7. hmm… This idea is a nice idea for real world testing before buying the RAD Studio. But the problem still is for me. I do want to buy it, but i cannot afford it. 😐 It’s still to expensive for me and my hobby development. And i would like to use it really. There is also a security reason for me not to use such a solution, since some one else can get my sources…

    My 2 cents, murphy

  8. Being from the really *really* old school, up in the clouds to me, is where the suits are to be found. If I was starting off from scratch again, and had to use Delphi this way … I’d likely pass on it – again, I’m old school and although being “off in the clouds” is all the rage today … bah!

    Finally, I would strongly recommend that the community stop using “Delphi” and “Hobbyist” in the same sentence. The emphasis here is not hobbyists at any rate, it’s new and young fledgling developers. Delphi had an arch enemy that wandered down this path and what did you all think of it? Don’t go there, but please do keep us in mind 🙂

    It’s great that there is this kind of community involvement in trying to find a solution to getting the product into as many young hands as it can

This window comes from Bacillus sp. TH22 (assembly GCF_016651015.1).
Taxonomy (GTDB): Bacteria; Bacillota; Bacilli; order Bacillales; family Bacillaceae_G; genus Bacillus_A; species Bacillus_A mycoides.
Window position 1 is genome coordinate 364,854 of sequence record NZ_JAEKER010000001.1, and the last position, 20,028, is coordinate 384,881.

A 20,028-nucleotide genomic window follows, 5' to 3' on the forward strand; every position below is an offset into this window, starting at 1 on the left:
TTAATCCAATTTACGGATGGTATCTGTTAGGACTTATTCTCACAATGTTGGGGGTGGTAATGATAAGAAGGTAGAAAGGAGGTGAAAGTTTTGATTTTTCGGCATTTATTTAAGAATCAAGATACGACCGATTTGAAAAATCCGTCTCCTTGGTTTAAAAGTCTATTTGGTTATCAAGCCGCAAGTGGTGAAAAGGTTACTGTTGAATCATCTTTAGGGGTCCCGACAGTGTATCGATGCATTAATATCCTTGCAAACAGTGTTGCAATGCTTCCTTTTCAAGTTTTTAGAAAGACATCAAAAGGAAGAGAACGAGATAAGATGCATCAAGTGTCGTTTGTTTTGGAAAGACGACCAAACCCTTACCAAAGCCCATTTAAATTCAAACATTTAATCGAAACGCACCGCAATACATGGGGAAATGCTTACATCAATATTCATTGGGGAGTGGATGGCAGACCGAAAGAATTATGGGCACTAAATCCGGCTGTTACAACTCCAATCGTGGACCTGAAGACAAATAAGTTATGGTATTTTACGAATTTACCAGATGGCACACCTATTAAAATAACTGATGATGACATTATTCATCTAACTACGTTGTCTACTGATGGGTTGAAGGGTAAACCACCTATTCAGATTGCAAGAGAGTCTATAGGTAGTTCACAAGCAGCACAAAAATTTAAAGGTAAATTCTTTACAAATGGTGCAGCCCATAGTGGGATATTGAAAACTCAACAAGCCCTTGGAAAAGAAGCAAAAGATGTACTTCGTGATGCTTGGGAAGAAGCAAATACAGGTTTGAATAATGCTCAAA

::applause::

    • Very well said, TDelphi! There seems to be this artificial divide that Delphi users have created – either you’re in a cubicle making corporate apps, or you’re at home programming simply as a hobby. Thats a completely false set of characterizations. Programmers run the gamut from hobbyists, young developers right out of school, ISVs, non-programming professionals writing software to support their profession/research (a major category that gets ignored), corporate developers, game developers, etc. So the ‘powers that be’ need to keep that in mind – its not just hobbyists vs corporate developers.

      • “…either you’re in a cubicle making corporate apps, or you’re at home programming simply as a hobby. Thats a completely false set of characterizations.”